Thai is a Tai-Kadai language spoken by about 65 million people mainly in Thailand (ประเทศไทย), and also in the Midway Islands, Singapore, the UAE and the USA
Thai is closely related to Lao, and northern dialects of Thai are more or
less mutually intelligible with Lao, particularly the Lao spoken in northern
Thailand. Thai vocabulary includes many words from Pali, Sanskrit and Old
The Thai alphabet was probably derived from, or at least influenced by, the
Old Khmer alphabet. According to tradition it was created in 1283 by King
The Thai alphabet is used to write Thai, Sanskrit,
Pali, and a number of minority languages spoken in Thailand.
Type of writing system: syllabic alphabet consisting of 44 basic consonants, each
with an inherent vowel: [o] in medial position and [a] in final position.
The [a] is usually found in words of Sanskrit, Pali or Khmer origin while
the [o] is found native Thai words. The 18 other vowels and 6 diphthongs
are indicated using diacritics which appear in front of, above, below of
after the consonants they modify.
Direction of writing: left to right in horizontal lines.
8 of the letters are used only for writing words of Pali and Sanskrit origin.
For some consonants there are multiple letters. Originally they
represented separate sounds, but over the years the distinction between
those sounds was lost and the letters were used instead to indicate tones.
Thai is a tonal language with 5 tones. The tone of a syllable is
determined by a combination of the class of consonant, the type of syllable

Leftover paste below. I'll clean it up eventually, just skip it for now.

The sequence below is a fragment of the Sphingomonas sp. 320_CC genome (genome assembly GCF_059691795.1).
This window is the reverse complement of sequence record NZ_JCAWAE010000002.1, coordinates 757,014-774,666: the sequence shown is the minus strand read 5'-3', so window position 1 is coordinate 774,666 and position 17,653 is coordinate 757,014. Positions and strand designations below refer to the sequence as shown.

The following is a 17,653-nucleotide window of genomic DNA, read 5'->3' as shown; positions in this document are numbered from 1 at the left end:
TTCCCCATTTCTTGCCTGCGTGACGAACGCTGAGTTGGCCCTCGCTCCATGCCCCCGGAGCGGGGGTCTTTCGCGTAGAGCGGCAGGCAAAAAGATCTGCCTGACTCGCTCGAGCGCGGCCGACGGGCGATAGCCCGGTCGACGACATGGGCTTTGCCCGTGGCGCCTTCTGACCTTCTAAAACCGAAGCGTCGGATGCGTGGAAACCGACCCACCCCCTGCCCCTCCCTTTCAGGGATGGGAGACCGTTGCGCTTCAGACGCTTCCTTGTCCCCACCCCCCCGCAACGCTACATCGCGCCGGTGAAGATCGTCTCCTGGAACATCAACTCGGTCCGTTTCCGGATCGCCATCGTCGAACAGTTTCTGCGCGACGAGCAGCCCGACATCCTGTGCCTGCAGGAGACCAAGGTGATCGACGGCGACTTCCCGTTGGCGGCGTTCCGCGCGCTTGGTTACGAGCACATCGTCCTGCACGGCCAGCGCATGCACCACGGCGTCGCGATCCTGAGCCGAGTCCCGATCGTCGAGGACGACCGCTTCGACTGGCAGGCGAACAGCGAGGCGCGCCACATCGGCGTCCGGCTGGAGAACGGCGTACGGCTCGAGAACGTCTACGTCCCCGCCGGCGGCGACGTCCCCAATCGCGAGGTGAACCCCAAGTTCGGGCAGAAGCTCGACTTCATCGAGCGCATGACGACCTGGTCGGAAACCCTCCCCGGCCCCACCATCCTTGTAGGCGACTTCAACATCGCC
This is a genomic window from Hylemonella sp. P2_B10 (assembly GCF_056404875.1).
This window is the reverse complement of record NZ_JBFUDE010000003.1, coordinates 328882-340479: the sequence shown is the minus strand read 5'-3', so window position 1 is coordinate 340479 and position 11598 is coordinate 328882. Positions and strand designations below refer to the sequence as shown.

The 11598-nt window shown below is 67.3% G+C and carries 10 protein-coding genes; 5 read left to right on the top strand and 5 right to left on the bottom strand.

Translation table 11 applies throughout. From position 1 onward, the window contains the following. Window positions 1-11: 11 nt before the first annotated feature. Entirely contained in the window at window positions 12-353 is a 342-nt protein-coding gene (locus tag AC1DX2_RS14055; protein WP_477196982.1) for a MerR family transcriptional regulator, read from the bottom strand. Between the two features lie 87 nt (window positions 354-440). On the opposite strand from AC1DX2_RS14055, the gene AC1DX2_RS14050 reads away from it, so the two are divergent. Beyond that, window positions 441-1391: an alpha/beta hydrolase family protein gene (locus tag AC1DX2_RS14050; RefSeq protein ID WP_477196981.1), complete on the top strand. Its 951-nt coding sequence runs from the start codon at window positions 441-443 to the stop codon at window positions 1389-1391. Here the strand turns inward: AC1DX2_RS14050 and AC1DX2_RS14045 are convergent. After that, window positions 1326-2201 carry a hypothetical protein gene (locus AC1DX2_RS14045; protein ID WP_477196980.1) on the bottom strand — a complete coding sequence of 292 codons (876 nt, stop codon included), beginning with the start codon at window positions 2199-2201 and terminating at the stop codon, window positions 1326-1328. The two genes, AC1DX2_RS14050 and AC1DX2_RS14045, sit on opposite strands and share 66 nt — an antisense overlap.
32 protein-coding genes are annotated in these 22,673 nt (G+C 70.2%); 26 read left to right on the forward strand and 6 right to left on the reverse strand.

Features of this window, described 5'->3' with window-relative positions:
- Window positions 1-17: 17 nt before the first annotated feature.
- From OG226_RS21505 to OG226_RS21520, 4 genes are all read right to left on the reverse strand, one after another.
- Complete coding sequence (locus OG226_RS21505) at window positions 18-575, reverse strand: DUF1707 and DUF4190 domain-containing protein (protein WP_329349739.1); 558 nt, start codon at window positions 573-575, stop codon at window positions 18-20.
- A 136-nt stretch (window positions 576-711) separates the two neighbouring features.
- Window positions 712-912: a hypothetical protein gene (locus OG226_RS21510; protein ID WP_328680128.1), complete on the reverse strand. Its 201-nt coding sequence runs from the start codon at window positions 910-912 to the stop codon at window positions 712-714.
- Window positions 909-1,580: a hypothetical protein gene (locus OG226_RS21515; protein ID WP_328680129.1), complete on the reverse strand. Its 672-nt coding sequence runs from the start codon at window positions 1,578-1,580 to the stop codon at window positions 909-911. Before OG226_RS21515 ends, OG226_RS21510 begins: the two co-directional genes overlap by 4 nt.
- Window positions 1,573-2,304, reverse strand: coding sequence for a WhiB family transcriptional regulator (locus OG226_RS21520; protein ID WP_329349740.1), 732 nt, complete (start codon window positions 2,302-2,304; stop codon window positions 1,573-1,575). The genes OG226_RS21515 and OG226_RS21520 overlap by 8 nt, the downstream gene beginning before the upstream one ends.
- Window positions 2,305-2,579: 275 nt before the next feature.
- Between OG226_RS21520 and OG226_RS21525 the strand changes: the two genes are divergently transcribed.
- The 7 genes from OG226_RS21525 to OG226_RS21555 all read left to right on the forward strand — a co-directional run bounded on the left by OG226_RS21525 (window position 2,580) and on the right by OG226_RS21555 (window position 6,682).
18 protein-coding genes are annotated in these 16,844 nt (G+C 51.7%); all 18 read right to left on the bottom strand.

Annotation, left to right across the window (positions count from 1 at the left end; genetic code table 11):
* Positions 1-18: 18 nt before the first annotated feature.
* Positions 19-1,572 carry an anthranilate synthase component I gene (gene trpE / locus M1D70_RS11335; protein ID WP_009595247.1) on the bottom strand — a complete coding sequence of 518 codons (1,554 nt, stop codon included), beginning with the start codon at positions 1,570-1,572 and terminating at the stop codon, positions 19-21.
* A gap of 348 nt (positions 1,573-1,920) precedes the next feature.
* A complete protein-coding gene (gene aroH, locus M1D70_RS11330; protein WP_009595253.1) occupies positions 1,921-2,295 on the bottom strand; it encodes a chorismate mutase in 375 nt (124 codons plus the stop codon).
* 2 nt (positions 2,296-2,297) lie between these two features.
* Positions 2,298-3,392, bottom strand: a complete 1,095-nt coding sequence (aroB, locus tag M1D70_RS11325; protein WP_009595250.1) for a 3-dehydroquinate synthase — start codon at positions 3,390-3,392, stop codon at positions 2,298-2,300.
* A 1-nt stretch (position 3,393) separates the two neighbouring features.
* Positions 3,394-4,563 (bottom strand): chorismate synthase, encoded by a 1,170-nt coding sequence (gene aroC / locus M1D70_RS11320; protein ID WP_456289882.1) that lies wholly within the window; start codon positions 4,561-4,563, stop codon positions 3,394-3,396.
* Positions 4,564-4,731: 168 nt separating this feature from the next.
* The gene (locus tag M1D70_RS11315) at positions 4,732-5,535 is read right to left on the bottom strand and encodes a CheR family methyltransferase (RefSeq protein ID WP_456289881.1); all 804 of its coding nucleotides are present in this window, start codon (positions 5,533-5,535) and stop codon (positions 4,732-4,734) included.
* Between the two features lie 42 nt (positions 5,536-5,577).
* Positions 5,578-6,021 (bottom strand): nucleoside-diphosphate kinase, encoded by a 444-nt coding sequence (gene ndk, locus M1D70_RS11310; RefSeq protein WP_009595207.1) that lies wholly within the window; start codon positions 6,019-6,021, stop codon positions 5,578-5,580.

(open or closed), the tone marker and the length of the vowel. More details.
There are no spaces between words, instead spaces in a Thai text
indicate the end of a clause or sentence.
Thai alphabet and pronunciation
The Royal Thai General System of Transcription (RTGS), the official
standard for the romanisation of Thai, is used here. Many other romanisation
systems are used elsewhere.
Consonants are divided into three classes: low (เสียงต่ำ),
mid (เสียงกลาง) and
high (เสียงสูง) , which help to determine
the tone of a syllable.
The sounds represented by some consonants change when they
are used at the end of a syllable (indicated by the letters on the right of the slash).
Some consonants can only be used at the beginning of a syllable.
Duplicate consonants represent different Sanskrit and Pali consonants sounds
which are pronounced identically in Thai.
The letter o ang acts as a silent vowel carrier at the beginning of words
that start with a vowel.
The names of the consonants are acrophonic and intended to help with learning them.
All human beings are born free and equal in dignity and rights. They are
endowed with reason and conscience and should act towards one another in a
spirit of brotherhood. (Article 1 of the Universal Declaration of Human Rights)
Sample video in Thai
Thai alphabet for Sanskrit
These are the Thai letters used to write Sanskrit.
Some of the writing systems used to write Sanskrit